When we bought a coffee table there fifteen years ago, Uhuru Furniture felt like it very much belonged on the 1200 block of Spruce Street. "Midtown Village" was barely an idea in Tony Goldman's mind, and the Gayborhood had a much grittier vibe in general. But a decade and a half of gentrification has brought ritzy restaurants, high-end shopping, and much less weirdness to the area, and Uhuru has become more of a throwback, with its narrow aisles and furniture piled high to the ceiling. But not anymore. Because a couple of weeks ago, they closed their Spruce Street store and moved to 842 N. Broad St., on the Francisville/Poplar border.
Former Uhuru space
Uhuru, in case you're unfamiliar, is a nonprofit furniture store that sells donated furniture to support the African People's Education and Defense Fund (APEDF). The mission of the APEDF is, according to the Uhuru website, to "develop and institutionalize programs to defend the human and civil rights of the African community and to address the grave disparities in education, health, health care and economic development in the African community."
It's been almost three years since Pearl Art & Craft Supplies at 417 South St.closed their doors. Since then, the building has sat empty. And while vacancy was de rigueur on South Street a few years ago, its resurgence of late that makes this large empty retail space stick out like a bit of a sore thumb. Thankfully, it seems that plans are in the works to make this building return to life.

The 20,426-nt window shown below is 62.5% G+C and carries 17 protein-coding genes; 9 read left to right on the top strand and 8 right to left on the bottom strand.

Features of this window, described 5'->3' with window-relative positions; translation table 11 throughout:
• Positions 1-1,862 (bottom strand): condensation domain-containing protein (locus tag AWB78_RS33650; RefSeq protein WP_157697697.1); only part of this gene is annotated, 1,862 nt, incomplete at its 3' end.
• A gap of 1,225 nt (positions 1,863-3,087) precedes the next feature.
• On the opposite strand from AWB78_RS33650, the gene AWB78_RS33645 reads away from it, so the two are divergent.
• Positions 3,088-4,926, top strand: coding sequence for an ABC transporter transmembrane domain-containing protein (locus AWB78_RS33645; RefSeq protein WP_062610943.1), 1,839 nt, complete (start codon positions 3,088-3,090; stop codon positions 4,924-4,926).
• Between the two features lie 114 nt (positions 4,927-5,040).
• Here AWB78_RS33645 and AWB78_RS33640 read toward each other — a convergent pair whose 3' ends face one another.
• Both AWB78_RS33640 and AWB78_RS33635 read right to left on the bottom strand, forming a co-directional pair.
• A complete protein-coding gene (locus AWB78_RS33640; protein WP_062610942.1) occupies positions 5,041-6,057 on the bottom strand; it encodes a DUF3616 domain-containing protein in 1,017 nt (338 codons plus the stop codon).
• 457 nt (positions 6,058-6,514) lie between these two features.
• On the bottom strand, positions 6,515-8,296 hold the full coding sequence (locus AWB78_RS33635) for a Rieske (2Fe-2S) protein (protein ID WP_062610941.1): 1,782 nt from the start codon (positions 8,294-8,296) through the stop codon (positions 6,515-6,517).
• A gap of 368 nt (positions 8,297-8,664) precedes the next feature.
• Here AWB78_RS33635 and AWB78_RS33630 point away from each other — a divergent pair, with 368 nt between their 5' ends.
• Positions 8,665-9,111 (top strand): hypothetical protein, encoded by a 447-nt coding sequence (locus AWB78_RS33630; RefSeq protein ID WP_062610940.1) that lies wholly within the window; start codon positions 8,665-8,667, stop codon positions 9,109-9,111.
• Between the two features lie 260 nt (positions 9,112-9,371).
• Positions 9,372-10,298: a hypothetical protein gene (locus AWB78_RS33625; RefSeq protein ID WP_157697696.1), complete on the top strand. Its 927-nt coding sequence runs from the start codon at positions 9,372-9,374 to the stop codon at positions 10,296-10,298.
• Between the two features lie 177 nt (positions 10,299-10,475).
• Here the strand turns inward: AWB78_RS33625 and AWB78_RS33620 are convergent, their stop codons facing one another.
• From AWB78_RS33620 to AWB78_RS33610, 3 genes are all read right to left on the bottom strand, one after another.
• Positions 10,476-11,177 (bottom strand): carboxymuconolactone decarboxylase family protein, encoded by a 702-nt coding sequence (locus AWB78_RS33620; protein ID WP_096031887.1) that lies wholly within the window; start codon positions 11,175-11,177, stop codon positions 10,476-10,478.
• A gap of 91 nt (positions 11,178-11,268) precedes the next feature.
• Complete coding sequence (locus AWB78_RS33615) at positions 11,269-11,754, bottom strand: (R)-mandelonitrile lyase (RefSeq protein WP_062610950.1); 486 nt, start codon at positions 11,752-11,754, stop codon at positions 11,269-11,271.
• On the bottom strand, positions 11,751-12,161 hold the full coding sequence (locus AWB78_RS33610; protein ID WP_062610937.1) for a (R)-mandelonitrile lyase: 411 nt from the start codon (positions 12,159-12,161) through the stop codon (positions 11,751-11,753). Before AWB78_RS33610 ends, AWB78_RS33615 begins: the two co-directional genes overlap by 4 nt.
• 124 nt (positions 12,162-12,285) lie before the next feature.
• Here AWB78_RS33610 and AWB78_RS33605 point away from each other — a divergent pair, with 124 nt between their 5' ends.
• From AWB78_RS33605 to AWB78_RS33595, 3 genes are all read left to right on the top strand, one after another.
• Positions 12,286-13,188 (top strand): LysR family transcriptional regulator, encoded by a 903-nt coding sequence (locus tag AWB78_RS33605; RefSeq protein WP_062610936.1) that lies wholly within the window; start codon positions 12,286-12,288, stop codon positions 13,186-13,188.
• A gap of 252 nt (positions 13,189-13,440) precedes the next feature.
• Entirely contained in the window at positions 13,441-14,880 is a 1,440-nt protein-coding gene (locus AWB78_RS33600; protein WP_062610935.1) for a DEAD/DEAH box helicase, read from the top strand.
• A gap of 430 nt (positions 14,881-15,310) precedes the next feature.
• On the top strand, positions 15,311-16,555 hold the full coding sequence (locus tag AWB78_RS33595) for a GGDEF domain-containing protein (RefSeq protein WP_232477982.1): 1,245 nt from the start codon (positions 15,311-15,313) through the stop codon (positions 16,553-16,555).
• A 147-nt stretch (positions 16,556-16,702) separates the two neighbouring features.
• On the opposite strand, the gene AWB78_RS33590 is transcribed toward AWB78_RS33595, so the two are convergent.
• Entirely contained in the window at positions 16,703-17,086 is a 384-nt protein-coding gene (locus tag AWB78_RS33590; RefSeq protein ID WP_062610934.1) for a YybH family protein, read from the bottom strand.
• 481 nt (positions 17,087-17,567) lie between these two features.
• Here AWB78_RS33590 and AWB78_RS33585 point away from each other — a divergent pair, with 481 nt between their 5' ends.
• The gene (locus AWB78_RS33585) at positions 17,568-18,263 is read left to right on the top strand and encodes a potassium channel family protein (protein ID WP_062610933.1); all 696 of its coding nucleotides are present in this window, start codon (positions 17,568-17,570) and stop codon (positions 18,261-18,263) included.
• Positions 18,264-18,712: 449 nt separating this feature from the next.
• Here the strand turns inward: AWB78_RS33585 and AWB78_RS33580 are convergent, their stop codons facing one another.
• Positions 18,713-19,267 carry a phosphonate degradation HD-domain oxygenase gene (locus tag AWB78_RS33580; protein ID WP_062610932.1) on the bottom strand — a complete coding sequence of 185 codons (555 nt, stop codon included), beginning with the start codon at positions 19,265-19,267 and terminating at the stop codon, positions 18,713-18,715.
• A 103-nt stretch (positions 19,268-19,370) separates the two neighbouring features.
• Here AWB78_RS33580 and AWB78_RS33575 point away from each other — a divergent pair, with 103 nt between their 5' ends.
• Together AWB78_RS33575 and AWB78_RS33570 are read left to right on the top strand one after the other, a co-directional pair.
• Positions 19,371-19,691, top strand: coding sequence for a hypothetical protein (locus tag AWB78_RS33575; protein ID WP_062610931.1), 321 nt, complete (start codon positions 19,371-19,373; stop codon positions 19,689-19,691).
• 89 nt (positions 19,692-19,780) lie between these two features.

Signs on the building suggest that a South Street Arts Center will soon be arriving here, with a planned opening in June. Passyunk Post provides more details. Eighty-five studios will be crammed in here over three stories, with space starting at $250/month for 140 sqft. The roof will have a restaurant (makes venting easy) and a sculpture garden. Studio space will be available for painters, photographers, illustrators, graphic designers, textile workers, woodworkers, sculptors, jewelers, ceramics-makers, potters, and other visual artists. There are plans to completely rework the facade, but the initial setup calls for a simple tidying up of the existing building front.
Last night, we spotted a couple of guys working on the inside of the now vacant space, and we asked them about the new tenant. They didn't have much info, except that the space would soon be occupied by an office of some kind. This is certainly not the most exciting news for the ever-growing South Street West corridor, but it's still nice to see the space filled so quickly. Hopefully, the landlord for the former Baja Room space will have the same luck, though perhaps with a tenant that has a little more appeal for the corridor. We shall see.
It's been nearly two years since we last visited 1526 S. 10th St., a one-story building with dreams of a taller life. When we were here the last time, the building was only one story tall, with a tarp on the roof. But plans were in the works for a three story addition, and a conversion into a large home.
In the past
It's been radio silence on this property for months on end, but just recently a reader gave us the heads up that something was finally happening on this site.